Cytomegalovirus (CMV) in the Transplant Patient
What is Cytomegalovirus?
Cytomegalovirus is often referred to as simply CMV. CMV is a virus that lives in the general population. Most people have had CMV by the time they reach adult age. It only causes mild symptoms in people with healthy immune systems. They may feel sick for a day or two, and then feel better. However, CMV can cause severe illness in transplant patients.
Can you prevent CMV?
You will take one of two medicines to prevent CMV infection after transplant. You will take Valganciclovir (Valcyte®) or Acyclovir (Zovirax®) for three to six months after transplant. This is the time when you are most at risk for CMV. But, you can develop CMV infection at any time.
How did I get CMV?
CMV was most likely already present in your body before the transplant. You were probably exposed at some point in your life but did not know it. It is also possible you were exposed to CMV through your donor.
Is it contagious? Do I need to worry about spreading it to other people?
There is a good chance that the people around you have already had the virus. You do not need to worry about spreading it to other people.
What are the symptoms of CMV?
There are many symptoms of possible CMV infection. Just because you have the symptoms does not mean you have CMV. You could also be infected with CMV and not have any symptoms. Contact your transplant coordinator if you have any of these symptoms.
- General feeling of being unwell
- Low white blood cell count
How do you know I have it?
CMV is detected by a blood test. Your doctor or transplant coordinator will test you for CMV when it is needed. In most cases, the blood test needs to be done at the UW Hospital.
What do I need to do about it?
There are a number of things involved in treating CMV.
- Your doctor or transplant coordinator will probably temporarily reduce your immunosuppression medicines. This will help your own body fight the CMV.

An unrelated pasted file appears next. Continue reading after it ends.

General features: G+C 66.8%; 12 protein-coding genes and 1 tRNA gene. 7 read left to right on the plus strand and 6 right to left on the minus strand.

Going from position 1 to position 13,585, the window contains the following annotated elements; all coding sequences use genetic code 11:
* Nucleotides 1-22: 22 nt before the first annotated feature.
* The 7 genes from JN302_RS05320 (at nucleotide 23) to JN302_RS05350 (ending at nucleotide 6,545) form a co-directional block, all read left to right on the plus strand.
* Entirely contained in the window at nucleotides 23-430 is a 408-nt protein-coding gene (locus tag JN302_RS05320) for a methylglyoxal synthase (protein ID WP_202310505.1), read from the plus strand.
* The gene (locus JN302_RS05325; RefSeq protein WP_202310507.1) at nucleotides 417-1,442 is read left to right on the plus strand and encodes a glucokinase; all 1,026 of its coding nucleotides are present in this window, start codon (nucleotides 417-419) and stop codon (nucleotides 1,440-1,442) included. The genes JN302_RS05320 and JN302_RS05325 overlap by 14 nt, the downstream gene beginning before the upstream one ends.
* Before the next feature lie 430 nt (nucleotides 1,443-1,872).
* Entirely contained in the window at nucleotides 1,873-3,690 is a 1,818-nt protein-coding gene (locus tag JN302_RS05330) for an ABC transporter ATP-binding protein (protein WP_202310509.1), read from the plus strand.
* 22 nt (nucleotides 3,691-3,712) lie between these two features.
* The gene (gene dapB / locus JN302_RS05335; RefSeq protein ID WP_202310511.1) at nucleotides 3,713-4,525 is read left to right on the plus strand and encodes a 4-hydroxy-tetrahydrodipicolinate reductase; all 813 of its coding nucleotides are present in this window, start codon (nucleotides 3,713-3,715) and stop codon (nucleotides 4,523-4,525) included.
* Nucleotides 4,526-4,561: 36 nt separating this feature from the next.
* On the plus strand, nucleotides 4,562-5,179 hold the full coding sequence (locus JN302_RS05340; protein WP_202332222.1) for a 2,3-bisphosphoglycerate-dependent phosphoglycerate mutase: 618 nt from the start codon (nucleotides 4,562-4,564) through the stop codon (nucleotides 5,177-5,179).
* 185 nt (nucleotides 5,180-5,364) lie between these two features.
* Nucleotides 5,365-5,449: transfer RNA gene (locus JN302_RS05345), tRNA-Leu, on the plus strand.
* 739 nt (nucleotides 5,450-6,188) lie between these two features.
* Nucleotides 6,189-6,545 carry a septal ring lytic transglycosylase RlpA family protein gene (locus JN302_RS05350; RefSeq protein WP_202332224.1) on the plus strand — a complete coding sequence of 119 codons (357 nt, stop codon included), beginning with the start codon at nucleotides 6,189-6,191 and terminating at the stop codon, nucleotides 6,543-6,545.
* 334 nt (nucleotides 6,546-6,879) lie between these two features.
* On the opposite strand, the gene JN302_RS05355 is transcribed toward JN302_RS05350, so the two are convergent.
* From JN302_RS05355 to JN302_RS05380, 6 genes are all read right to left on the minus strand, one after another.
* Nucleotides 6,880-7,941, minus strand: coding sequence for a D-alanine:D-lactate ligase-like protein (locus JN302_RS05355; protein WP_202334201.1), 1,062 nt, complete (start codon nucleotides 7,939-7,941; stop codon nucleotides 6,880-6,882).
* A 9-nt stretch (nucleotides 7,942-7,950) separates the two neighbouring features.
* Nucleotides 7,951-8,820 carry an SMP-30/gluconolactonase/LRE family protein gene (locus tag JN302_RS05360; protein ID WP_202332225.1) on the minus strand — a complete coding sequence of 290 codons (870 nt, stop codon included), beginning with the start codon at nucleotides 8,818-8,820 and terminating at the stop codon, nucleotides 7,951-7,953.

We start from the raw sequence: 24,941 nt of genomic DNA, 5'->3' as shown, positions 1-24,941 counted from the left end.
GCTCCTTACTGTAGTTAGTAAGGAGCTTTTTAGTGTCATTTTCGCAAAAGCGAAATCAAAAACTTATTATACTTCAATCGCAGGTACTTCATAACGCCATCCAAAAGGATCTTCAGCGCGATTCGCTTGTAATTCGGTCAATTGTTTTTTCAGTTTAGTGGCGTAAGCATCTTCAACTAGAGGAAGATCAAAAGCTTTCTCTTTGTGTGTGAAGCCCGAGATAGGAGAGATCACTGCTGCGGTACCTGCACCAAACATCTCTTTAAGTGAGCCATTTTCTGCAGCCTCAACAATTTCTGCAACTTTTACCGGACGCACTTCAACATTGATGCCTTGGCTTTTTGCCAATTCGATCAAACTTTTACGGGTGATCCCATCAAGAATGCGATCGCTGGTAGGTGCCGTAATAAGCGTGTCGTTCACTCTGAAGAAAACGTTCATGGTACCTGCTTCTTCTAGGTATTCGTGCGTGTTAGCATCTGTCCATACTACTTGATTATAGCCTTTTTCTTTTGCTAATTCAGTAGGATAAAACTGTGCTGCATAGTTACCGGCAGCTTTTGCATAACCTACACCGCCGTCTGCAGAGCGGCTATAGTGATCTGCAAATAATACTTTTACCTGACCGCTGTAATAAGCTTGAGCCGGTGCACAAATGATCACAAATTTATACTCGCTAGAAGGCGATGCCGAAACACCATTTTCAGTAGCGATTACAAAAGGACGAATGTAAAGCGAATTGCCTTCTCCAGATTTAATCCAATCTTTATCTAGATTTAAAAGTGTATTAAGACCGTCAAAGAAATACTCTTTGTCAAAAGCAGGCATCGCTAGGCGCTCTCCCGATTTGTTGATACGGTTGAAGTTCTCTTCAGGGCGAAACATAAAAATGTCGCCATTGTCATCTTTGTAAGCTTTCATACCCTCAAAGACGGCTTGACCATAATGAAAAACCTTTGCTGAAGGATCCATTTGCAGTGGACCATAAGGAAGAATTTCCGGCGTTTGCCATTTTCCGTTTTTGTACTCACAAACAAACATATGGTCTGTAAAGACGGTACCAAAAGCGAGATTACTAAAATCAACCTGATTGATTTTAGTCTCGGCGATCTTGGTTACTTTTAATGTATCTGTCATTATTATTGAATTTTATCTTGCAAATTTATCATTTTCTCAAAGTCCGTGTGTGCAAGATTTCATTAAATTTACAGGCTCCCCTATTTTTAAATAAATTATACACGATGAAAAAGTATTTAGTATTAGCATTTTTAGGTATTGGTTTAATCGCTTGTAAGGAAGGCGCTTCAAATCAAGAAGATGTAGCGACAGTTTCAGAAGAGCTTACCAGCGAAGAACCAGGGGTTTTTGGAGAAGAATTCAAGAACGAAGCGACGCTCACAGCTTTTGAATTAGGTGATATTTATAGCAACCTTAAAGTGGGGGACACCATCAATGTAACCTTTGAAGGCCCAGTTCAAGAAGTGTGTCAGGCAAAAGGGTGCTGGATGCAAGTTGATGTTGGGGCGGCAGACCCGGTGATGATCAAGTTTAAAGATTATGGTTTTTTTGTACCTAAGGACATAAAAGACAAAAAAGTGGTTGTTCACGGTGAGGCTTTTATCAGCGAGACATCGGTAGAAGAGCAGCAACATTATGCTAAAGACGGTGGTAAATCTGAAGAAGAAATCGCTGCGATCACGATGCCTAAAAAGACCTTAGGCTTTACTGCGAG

- You will be started on anti-viral treatment to help you fight CMV. This may be in the form of pills or an IV.
- You may need to be seen in the transplant clinic within 7 to 10 days of finding out you have CMV.
- You will need to do blood (lab) tests at least once a week to check the CMV levels in your blood.
How will you know it’s gone?
If you have been diagnosed with CMV, your coordinator will check your blood to see if the virus is going away or getting stronger.
If I have CMV, will my transplant be ok?
Although CMV can affect your transplant and other systems in your body, your doctor and coordinator will watch the virus closely. CMV can spread to multiple organ systems in your body. If left unchecked, it can be very serious. Most often, the anti-viral treatment is able to get rid of the virus before it causes a serious problem.
The information provided should not be used during any medical emergency or for the diagnosis or treatment of any medical condition. A licensed physician should be consulted for diagnosis and treatment of any and all medical conditions. Call 911 for all medical emergencies. Any duplication or distribution of the information contained herein is strictly prohibited.
Last Updated: 01/21/2012
Copyright © 01/21/2012 University of Wisconsin Hospitals and Clinics Authority. All rights reserved. Produced by the Department of Nursing. HF#6838
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